In 2017 almost all of Sarah’s jobs relate to environmental conservation. “My art is less about art and more about answering the question of ‘how am I contributing?”. This summer, she is gathering a group of artists to go to five endangered public lands and create art for conservation groups. Unlike some artists, Sarah enjoys commercial art because it allows her to partner with organizations that need help telling their story in a relatable way.
“This project is totally born out of passion and desire”. She hopes to have a film made from the experience, but would be satisfied if her art played a role “in something that wakes people up and helps them feel a connection to eachother and to the land”.
The Business of Art
Sarah believes that many artists struggle because they fail to focus on the business aspect of their art. “Sometimes there’s that push and pull for an artist between creating work for their lifeblood and doing work for a client. Maybe you’re not going to like the final piece, but you’re getting paid to do it and it’s for the client. I see so many other artists who are monumentally more talented than I am, but they don’t make it easy to hire them or to find their work”.
So far, most of her jobs have come from grassroots networking. For example, she made a connection to Hillary Oliver through contracts from the 5Point Film Festival. Hillary directed a film called Being Here about women adventurers, shot in the Moab Desert, and featured Sarah.
Months later on the sidewalk at the Telluride MountainFilm Festival, Hillary introduced Sarah to a friend who works at REI. “We had this really long conversation about something super personal,” said Sarah. “I told her this totally sappy story about what was going on in my life and we connected. That was the end of the conversation, but that’s the type of thing that turns into work – human connection. A lot of times with freelance work, people just want to work with someone they trust and like”. REI, one of the largest outdoor retailers in the world, then became Sarah’s client.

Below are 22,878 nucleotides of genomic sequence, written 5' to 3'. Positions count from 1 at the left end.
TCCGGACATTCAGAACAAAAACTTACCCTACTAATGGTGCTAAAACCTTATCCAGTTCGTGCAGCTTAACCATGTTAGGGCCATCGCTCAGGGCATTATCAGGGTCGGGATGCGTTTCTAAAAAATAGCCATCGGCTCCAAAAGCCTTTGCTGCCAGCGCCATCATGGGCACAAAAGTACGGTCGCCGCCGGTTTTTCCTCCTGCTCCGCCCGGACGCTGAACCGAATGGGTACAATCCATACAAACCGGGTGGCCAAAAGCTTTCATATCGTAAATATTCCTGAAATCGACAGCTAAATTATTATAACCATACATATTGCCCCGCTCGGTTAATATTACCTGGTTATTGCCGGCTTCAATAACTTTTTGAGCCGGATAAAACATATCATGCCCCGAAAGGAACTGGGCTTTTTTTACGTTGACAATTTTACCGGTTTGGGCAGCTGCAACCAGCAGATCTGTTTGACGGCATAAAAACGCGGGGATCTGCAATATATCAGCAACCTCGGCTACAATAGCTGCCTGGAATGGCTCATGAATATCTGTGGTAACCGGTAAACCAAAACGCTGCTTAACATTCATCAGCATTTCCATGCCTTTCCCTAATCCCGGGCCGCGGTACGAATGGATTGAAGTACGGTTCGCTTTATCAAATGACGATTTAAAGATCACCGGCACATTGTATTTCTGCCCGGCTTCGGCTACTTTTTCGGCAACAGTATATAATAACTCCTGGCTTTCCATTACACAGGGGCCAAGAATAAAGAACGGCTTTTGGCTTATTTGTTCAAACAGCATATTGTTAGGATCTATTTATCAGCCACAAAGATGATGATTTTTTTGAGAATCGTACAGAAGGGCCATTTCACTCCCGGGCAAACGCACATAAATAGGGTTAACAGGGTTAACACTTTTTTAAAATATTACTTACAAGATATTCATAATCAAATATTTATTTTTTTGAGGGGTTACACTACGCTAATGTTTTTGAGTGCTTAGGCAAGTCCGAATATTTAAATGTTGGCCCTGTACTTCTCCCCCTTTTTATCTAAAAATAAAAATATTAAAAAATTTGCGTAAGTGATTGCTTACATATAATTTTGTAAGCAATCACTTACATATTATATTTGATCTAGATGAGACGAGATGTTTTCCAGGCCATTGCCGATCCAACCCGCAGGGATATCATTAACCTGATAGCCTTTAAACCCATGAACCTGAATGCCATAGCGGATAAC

However, Sarah knows building networks and confidence in yourself takes time. “I’m really glad I’m doing this in my 30’s and not in my 20’s because I’m able to pull and draw upon everything else I’ve done. My networks, my business sensibility, and my own understanding of myself. And I do think that I’m finding quick success with [art] because of that and I have the confidence to build a viable career out of it instead of hanging my hat on this identity of ‘I’m an artist, look at me with my paintbrush’,” she laughs.
Irons In the Fire
Instead of cold-calling major brands (which she sometimes does), she finds “backdoor exposure” which often leads to more jobs. For example, she puts more energy into seeking out collaborations with fellow creatives or speaking to bloggers. Also, recently she has been getting more commissions after sharing her personal watercolor work on social media.
“Part of being a freelancer is about having tons of irons in the fire and not having any expectations that any of them are going to turn into jobs immediately. And if you just have a lot of them, it has this beautiful ripple effect that comes back around. I think that is why I chose to be an artist full time.”
As we all do, Sarah battles between striving for success and feeling content. “My curiosity for the world and interest in life is what pushes me to stay out of that complacent place”. While she understands that sometimes life gets in the way, she wonders why that desire to avoid complacency isn’t universal. “Why doesn’t everyone have that wolf chasing them down the road to find whatever is new, interesting, and fresh to them?”.
To find out more about Sarah Uhl and her art, go to her website at sarahuhl.com. Or follow her on Instagram @sarahvirginauhl. Do you have a passion that you wish to pursue? I hope you found inspiration in this story and if you did, please share! Comment below or email me at firstname.lastname@example.org to let me know